The Black Angus by Angela Davidson, prints from £50
If cows aren't your pick of the farmyard, there were plenty of other tasty animals to choose from.
Cocktail by Mary Ann Rogers at Alpha 1 Marketing, £66
Grazing Sheep by Timmy Mallett - yes, THAT Timmy Mallett - at Buckingham Fine Art Publishers
Foxes were also popular...
The Fox by Gary Benfield at Buckingham Fine Art Publishers, giclée print £153
...hares even more so.
Brown Hare by Nigel Artingstall, £395
On The Run by Kate Osborne at Artreo, giclée print £82.25
But mostly it was cows.
Cliffs and Cows by Michael Embden at Artreo, giclée print from £70
All images are for illustrative purposes only and link to the site of origin. All copyrights respected.
Sunday, 14 February 2010
If you're not familiar with the blog, Adam Lennard the Sleep Talkin' Man is a mild mannered advertising accounts manager by day, a potty-mouthed, vegetarian-hating, badger-loving surrealist in his sleep. Now every night his wife Karen records his ramblings and posts them up the next morning.
I should warn you his site is VERY rude. Please don't visit if you're offended by very strong (albeit hilarious) language.
I'm doing some typography for a mystery project the couple are planning, so here's one of his typically romantic outbursts illustrated for your Valentine's Day pleasure. Click on this image to see the rest of the quote (I've cleaned it up a bit!)
Saturday, 13 February 2010
The 2010 Winter Olympics has kicked off today in Vancouver, Canada. Here's a playlist of some of the best trailers and commercials from various countries. (Total running time approx. 10.5 minutes.)
The Canadians themselves are going heavily for the patriotic approach. As a bilingual country I've also included the compare-and-contrast English and French versions of the official launch video. The Americans like to champion the human achievement angle whereas China (being the last Olympic country) revels in the beauty and spectacle of it all. The British and Germans are going for a more artistic approach. (Apparently the British trailer is also being used on Russian TV.) For Australia, of course, it's the middle of summer. There's a beautiful animation from the Olympic movement itself as well as the official opening titles from Olympic Broadcasting Services Vancover.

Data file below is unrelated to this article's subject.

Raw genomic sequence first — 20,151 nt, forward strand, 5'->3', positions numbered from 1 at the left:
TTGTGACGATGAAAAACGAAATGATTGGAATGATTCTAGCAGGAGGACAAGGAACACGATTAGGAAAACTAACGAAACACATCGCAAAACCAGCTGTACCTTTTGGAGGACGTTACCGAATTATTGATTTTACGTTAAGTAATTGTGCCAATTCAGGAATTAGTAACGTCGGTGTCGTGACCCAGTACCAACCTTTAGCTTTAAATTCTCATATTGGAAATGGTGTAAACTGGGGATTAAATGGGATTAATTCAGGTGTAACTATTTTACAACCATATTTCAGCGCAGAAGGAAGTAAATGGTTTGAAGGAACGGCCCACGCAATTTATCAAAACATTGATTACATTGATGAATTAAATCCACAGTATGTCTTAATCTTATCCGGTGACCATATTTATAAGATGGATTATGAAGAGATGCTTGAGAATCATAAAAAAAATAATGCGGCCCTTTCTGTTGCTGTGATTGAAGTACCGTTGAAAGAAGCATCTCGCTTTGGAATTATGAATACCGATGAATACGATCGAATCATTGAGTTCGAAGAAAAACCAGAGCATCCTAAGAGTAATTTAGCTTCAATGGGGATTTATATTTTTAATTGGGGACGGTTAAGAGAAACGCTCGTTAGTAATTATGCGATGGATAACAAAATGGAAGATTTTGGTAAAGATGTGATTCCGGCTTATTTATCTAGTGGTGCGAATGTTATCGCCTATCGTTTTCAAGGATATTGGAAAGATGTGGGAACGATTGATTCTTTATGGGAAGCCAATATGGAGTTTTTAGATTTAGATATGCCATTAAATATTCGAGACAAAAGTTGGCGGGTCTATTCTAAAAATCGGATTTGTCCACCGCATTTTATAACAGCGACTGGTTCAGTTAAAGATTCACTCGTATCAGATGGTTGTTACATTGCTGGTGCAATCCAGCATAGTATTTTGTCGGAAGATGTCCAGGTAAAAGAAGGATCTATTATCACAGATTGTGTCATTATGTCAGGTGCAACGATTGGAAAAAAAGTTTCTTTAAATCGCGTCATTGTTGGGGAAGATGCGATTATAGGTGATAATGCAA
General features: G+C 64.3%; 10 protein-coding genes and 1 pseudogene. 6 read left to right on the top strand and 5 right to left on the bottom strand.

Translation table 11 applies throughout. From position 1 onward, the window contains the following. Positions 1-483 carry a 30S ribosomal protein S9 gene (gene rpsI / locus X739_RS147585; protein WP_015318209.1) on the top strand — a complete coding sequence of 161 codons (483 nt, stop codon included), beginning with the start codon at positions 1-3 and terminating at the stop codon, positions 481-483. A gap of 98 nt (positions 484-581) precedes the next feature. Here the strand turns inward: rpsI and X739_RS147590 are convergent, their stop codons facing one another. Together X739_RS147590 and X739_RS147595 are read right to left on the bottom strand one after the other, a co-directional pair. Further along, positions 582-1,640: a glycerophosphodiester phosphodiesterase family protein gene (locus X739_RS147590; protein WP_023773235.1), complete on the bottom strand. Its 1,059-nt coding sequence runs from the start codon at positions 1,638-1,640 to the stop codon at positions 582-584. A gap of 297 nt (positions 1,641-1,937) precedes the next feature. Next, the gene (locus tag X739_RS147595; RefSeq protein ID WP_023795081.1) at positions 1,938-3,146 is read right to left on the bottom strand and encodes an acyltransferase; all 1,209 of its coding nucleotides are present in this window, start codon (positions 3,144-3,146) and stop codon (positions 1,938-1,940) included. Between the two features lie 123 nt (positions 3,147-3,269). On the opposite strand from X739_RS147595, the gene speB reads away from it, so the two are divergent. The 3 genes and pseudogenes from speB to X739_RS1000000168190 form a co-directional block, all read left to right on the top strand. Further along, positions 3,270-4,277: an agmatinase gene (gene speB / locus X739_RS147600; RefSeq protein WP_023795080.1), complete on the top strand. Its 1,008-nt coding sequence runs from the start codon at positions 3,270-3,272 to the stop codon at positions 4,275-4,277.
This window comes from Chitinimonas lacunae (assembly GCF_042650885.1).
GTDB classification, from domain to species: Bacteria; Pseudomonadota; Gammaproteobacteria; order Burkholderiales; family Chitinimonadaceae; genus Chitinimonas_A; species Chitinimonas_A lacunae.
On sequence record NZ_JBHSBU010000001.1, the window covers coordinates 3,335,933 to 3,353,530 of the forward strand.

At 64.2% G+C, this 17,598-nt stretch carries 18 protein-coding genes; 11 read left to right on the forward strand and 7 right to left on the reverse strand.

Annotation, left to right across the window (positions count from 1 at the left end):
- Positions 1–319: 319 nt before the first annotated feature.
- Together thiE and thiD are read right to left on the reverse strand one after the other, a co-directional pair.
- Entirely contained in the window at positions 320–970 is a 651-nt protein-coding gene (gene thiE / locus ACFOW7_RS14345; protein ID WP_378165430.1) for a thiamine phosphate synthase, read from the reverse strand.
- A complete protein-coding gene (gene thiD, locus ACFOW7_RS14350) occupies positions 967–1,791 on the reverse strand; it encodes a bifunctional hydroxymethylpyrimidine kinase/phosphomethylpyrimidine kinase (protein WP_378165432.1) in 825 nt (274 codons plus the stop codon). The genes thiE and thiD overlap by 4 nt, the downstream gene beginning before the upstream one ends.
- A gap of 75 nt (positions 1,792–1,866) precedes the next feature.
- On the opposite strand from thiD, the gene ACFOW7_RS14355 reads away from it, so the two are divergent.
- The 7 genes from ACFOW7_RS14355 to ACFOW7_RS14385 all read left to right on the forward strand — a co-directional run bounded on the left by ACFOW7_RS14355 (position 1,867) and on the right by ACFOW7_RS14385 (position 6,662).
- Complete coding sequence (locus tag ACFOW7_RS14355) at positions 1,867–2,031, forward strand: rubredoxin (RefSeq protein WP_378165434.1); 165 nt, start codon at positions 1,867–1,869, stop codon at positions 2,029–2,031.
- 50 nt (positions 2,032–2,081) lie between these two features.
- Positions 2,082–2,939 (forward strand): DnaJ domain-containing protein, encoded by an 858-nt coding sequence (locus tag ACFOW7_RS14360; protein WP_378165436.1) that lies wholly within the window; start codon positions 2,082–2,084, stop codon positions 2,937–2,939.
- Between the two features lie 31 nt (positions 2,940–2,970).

Oh and little kids + ice = adorably funny.
Also, the Olympics wouldn't be the Olympics without a cute mascot or 4, with these guys inspired by native Canadian legends.
These are the last Olympics before London 2012 so I wonder what we'll be coming up with? I'm off to scribble down my ideas for Percy the Trafalgar Square Pigeon!
Thursday, 11 February 2010
It seems like only yesterday I was reporting from Autumn Fair 2009, but yesterday I was back at Birmingham's National Exhibition Centre to see its big sister, Spring Fair International 2010.
For the first week every February, Spring Fair takes up all 20 halls of the NEC to become the UK's most important showcase for the greetings, gift and homeware industries. Exhibitors and buyers from all round the world congregate to do millions of pounds' worth of trade and show off the very best in contemporary design.
Due to its size, it's impossible to go round and see everything in one day, so I just stick to my main areas of interest, which are greetings, art and contemporary gifts. Okay, maybe a few toys...
Over the next few days I'm going to share my pick of the best new products with you. Without a doubt, I've ticked off far more names on my exhibitors' list to follow up than I've ever done before.
For today, though, the blog's about something that I know will get many hearts a-fluttering. The excitement started as soon as I stepped into the piazza, got handed my show guide and saw this bee-you-tiful sight on the back cover...
Wow! Stuff are a Wolverhampton-based company that specialise in scientific toys, gadgets and puzzles themed around great British institutions such as The Science Museum, Mensa, Top Gear and Wallace and Gromit. To tie in with Matt Smith taking over the lead role, they now have a licence for Doctor Who merchandise, which is so new it isn't even mentioned on their website yet!
The new range was debuted at The Toy Fair at Olympia, London, in January, and is expected to hit the shops in October.
- Desktop Patrol Dalek: With inbuilt sensors to stop it bumping into things or falling off the edge of the table. A bit of a throwback to the classic Rolykins Dalek from the 1960s that my brother used to torment me with when I was a kid, to the point where our Mum made him get rid of it. Years later they were selling for hundreds of pounds. Serves him right. Sorry, I digress.
- Adipose Stress Toy: Self-explanatory, a squishy Adipose doll.
- Sonic Screwdriver: An accurate replica of the new one that Matt will be using but I'm afraid I wasn't able to get a close enough look to confirm whether it's the gadget version or the rumoured pen.
- Following Cyberman: A Cyberman's head whose eyes have the effect of following you round the room.